Thursday, February 3, 2011

Why do you need to talk about it?

Recently I’ve been asked by several people the following question:

            “Why can’t you just have your opinion and leave it at that? Why do you need to be so vocal and public about it?”

Okay that’s two questions, noted.

So why is it important? I’ve had a long time to think about that. It has been a point of deep contention for a long time and I’ve had to really examine my motivations on this. In all the time I’ve spent thinking about it I’m not sure I really know the answer but here’s what I’ve come up with so far. It’s layered…

Firstly,  It’s a HUGE part of who I am, my world view and my self-identity. I don’t know very many people (one) in my local sphere who see’s things even close to the way I do. Everyone, and I mean EVERYONE else are strong, active members of their church. This blog is a way to engage in conversation on this topic with a broader base of people. Don’t get me wrong. It’s not affirmation that I’m after. I’m not here seeking out like-minds, specifically. I welcome the counter points but I don’t necessarily want them from people I have to live with, and work with, everyday. It can make things… tense. So I want to share my thoughts here and seek feedback and discussion and constructive debate. I know that it would make some people more comfortable if I wouldn’t but I won’t censor who I am anymore, for anyone. Trying to only makes things much, much worse. I know. I tried. So that’s a personal reason to write, but what about all the other outspoken anti-dogmatists? If  I had a strong vibrant local community to share these ideas with would I stop writing? No.

Which brings me to layer number 2. It’s an important thing to talk about. I think there are very real threats to not only our quality of life but our very survival embedded in dogmatic faith. I’m not just talking about terrorism, and violent “extremists.” Climate change, stem cell research, women’s heath, women’s empowerment, true charity (not church expansions), good education – these are all topics that have very real, very urgent consequences. They are also topics where dogmatic, faith-based assertions and prophets (religious or secular) distort the discussion and hinder, even retard, progress. How can we hope to develop the next generation of biologists who might find the cure for cancer if the majority of science teachers don’t agree with, or avoid teaching the foundational theory of evolution? (1) How can we affect the drastic social changes we need to avoid the most devastating effects of climate change if the end of the world is something most Americans look forward to with words like “rapture”?(2)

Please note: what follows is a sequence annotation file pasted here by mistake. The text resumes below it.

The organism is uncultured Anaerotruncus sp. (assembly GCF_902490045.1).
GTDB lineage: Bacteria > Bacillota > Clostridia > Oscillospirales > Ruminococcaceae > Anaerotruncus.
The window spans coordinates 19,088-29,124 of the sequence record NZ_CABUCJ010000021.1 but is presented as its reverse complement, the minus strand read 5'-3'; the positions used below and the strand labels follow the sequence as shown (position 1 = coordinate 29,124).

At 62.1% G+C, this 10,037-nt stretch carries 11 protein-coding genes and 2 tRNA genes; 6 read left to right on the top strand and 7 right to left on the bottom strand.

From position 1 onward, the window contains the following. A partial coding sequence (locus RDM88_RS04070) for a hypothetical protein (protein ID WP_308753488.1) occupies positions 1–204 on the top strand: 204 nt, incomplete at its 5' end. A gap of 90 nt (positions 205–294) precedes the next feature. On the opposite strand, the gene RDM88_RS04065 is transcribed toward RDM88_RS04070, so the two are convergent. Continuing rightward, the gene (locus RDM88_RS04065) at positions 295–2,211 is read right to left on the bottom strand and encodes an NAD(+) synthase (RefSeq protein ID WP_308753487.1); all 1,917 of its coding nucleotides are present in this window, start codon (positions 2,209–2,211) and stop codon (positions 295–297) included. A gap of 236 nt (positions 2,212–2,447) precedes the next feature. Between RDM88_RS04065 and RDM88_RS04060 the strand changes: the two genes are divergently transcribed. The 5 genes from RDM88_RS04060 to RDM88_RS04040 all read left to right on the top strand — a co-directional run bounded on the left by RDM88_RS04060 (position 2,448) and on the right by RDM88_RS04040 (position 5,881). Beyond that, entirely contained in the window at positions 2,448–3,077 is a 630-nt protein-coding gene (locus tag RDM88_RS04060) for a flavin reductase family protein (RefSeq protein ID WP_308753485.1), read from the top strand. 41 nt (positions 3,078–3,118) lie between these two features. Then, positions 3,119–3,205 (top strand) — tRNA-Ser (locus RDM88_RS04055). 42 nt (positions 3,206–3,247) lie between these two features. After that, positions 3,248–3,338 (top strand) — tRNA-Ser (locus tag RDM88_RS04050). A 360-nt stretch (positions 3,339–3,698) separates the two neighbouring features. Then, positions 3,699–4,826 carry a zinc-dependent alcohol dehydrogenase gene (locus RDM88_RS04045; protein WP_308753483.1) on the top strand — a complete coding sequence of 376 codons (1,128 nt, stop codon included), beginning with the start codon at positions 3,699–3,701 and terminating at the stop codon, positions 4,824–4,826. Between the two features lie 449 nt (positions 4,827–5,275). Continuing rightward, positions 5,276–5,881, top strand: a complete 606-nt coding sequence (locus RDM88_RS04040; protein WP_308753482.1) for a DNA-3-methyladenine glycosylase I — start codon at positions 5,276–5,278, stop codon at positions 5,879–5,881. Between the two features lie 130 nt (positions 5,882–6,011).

Let me take a quick moment here to indulge a small amount of disgruntlement. I find it a little insulting that I am asked to justify why I should speak out against religion. How do Christian’s justify sharing their “good news”? It’s something that makes them happy and they want to share it. (Same for me, folks!) Christians think that there is nothing wrong with proselytizing, in part because they see it as a service to the individuals they are witnessing to and frankly to all of humanity. Again, I feel the same way BUT I don’t knock on anyone’s door. I don’t street preach. I just make my disorganized thoughts available for the poor saps unlucky enough to stumble across them here.   

Thirdly, I think that there many people who are like I was for a long time - experiencing cognitive dissonance and all the self-doubt and self-loathing that comes with it. Worse, there are those who are fully conscious that they don’t believe but feel trapped in their religious closet by social, family, and political pressures. I hope that when more people speak out about their disbelief, the more these people will feel comfortable being open about what they really think and feel and the less they will have to live with that internal contradiction.
Finally, I think the truth should be explored, as Bertrand Russell said, with vigor. I think that this requires us to be fearless and dedicated to free inquiry. I think that religion turns off more minds then it turns on. I think that you, whoever you are, whatever you believe, would agree that knowing the truth is more important than believing a falsehood, even if that falsehood can be comforting sometimes. You eventually tell your kids that Santa isn’t real, why? It’s because it’s the truth. It’s because they shouldn’t grow up thinking that they can ask Santa (pray?) for something and count on their good manners earning it for them. If you find this comparison insulting to your faith it isn’t meant to be. It’s just meant to make the point that knowing the truth is important. 

You may not think that I have the truth, but you shouldn’t question my desire to explore it, openly and publicly or my desire to encourage those that are interested in doing the same.  


Here are some youtube folks saying why THEY are outspoken, I agree with almost don't agree with everything here but some of it makes this point much better than I can…


Laci Green. Ex-Mormon, smart cookie and sex-educator.  (Warning - small bit of language)